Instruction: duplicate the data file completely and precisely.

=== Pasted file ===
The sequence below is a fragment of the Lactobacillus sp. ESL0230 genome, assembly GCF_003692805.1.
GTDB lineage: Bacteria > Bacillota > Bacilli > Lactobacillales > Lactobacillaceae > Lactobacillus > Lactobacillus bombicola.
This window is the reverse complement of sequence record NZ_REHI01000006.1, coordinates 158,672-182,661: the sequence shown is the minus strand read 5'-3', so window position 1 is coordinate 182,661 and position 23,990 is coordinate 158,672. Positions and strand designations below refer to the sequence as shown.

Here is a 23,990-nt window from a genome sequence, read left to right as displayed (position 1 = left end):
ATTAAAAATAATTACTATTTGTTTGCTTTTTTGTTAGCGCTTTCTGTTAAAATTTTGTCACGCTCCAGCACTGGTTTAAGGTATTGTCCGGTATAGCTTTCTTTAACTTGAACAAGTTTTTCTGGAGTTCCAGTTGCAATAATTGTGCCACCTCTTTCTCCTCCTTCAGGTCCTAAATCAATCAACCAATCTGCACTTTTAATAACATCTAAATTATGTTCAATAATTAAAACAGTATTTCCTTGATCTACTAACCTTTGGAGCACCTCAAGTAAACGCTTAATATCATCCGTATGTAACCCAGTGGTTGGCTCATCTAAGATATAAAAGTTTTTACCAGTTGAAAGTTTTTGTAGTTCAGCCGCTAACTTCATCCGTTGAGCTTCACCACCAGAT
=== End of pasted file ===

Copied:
The sequence below is a fragment of the Lactobacillus sp. ESL0230 genome, assembly GCF_003692805.1.
GTDB lineage: Bacteria > Bacillota > Bacilli > Lactobacillales > Lactobacillaceae > Lactobacillus > Lactobacillus bombicola.
This window is the reverse complement of sequence record NZ_REHI01000006.1, coordinates 158,672-182,661: the sequence shown is the minus strand read 5'-3', so window position 1 is coordinate 182,661 and position 23,990 is coordinate 158,672. Positions and strand designations below refer to the sequence as shown.

Here is a 23,990-nt window from a genome sequence, read left to right as displayed (position 1 = left end):
ATTAAAAATAATTACTATTTGTTTGCTTTTTTGTTAGCGCTTTCTGTTAAAATTTTGTCACGCTCCAGCACTGGTTTAAGGTATTGTCCGGTATAGCTTTCTTTAACTTGAACAAGTTTTTCTGGAGTTCCAGTTGCAATAATTGTGCCACCTCTTTCTCCTCCTTCAGGTCCTAAATCAATCAACCAATCTGCACTTTTAATAACATCTAAATTATGTTCAATAATTAAAACAGTATTTCCTTGATCTACTAACCTTTGGAGCACCTCAAGTAAACGCTTAATATCATCCGTATGTAACCCAGTGGTTGGCTCATCTAAGATATAAAAGTTTTTACCAGTTGAAAGTTTTTGTAGTTCAGCCGCTAACTTCATCCGTTGAGCTTCACCACCAGAT